Taking out some cash when you refinance a fixed-rate mortgage seems like the closest thing there is to picking up free money.
But there's a big, hidden cost in the future, according to a nicely done new article in a publication you probably don't see every day, The Regional Economist, published by the Federal Reserve Bank of St. Louis.
The piece by senior economist William Emmons comes to this conclusion:
Unless a household really needs the extra cash today, cash-out refinancing may not be the best choice. Even though the monthly payment may remain the same, the increased mortgage principal amount represents a greater debt burden that must be repaid in the future.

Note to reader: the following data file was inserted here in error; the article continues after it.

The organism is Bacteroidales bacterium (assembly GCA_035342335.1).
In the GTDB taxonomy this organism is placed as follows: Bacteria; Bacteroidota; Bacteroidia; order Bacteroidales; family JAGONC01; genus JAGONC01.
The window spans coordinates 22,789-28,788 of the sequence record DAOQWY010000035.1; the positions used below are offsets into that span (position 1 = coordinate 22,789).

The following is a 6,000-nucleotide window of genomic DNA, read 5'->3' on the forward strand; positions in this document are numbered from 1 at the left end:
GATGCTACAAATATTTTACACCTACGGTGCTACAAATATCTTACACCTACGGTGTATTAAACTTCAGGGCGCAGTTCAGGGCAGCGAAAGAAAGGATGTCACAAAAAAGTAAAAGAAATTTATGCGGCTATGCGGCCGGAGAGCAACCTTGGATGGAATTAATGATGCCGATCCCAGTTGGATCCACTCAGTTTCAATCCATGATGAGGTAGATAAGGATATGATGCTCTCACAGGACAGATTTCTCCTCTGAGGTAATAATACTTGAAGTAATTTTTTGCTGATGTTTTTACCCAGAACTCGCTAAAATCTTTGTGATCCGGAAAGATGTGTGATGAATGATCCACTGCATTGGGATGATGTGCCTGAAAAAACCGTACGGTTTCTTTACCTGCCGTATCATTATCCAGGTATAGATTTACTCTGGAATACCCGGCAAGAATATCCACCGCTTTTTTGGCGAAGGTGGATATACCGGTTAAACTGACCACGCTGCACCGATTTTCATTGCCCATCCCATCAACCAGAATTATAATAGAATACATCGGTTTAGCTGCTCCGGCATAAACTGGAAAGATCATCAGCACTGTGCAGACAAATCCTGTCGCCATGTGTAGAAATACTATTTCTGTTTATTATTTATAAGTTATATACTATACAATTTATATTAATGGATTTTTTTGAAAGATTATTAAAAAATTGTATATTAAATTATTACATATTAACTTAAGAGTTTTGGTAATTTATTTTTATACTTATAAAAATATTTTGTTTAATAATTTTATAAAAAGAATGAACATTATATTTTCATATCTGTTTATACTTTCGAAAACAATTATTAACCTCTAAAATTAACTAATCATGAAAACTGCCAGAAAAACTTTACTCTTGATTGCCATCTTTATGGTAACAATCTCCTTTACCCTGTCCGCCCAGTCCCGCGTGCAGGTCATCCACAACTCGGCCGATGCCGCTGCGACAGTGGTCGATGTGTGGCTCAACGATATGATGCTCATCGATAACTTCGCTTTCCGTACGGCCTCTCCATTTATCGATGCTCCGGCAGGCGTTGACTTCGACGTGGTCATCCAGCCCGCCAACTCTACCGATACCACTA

You need to read the whole article to understand it, but the key idea is that falling interest rates (which borrowers like) are almost always accompanied by falling inflation (which borrowers don't like). Inflation is the debtor's friend. It makes the real cost of fixed mortgage payments shrink over time. So when inflation is lower, the real cost of the payments shrinks more slowly. That's bad for you.
So let's say interest rates--and inflation--fall. If you react by taking out a bigger loan and extracting cash, you're condemning yourself to carrying a high real debt burden for years to come. Higher than if you simply borrowed the same amount. And much higher than in the old world of higher interest rates and higher inflation.
There ain't no such thing as a free lunch.